# Architects Scale

On Mon, 17 Nov 2003 13:43:35 -0700, "Jay Windley"

The OP may even have an "Engineer's Scale", which would seem entirely confusing if the OP was thinking it's an architects's scale.
We were all new at something at one time!
Barry
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Any advice on what to use if I'm working on a smaller scale. I'm not designing a house just rails and ladders for bunk beds. I was looking at the scale and it just didnt look like this would apply to smaller scales. thanks for the reply. I had not checked for a while because it seemed like all I was gettin was insults. This is the first time I have tried to design anything myself. Thanks, Darrell On Mon, 17 Nov 2003 13:43:35 -0700, "Jay Windley"

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1/4" = 1' should let you draw "the big picture" 3/4" = 1" should give you about all the detail you need.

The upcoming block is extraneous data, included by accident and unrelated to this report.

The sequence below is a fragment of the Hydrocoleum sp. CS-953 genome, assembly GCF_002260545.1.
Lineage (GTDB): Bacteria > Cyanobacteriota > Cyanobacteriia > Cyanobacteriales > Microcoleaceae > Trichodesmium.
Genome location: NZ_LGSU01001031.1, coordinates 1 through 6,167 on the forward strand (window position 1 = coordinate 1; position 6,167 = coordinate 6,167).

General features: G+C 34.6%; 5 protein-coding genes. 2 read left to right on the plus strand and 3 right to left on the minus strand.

If you don't evern want to mess with it, get some graph paper. Allow each square to equal either: 1 foot, 1inch, 6 inches, or something that allows you to get the scale you need.
^^^^^^^^^^^^^^^^^^^^^^^^^^^^^^^^ Keep the whole world singing. . . . DanG

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An Architects scale will do exactly what you want to do. In a nut shell lets say you intend to draw in 1/4 scale, where 1/4" = 1 foot in real life. If your ladder is supposed to be 8' tall (real) then you'd go from the "0" to "8" marks on the 1/4 scale which would represent an 8 foot line. That line is really only 2" long on your drawing but at 1/4 scale it represents 8 feet. Same principle if you do 1/2 scale or 1/8 scale as far as the markings you use. Those lines will of course not be 2" long on your paper at those scales thought, they'll be 4" long at 1/2 scale and 1" long at 1/8 scale.
They are inexpensive and easy to use once you get the hang of it, thus my mention of a beginning architectural draftine type of book from a library. Not only will it discuss how to use the scale but will have a lot of tips for doing drawings to scale. I took an Architectural drafting course in HS inthe 60's and loved it. Once we designed our dream house on paper, we then built it from balsa wood, to scale of course.
Reaper wrote:

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Thankyou On Sun, 16 Nov 2003 19:44:12 -0700, Grandpa <jsdebooATcomcast.net> wrote:

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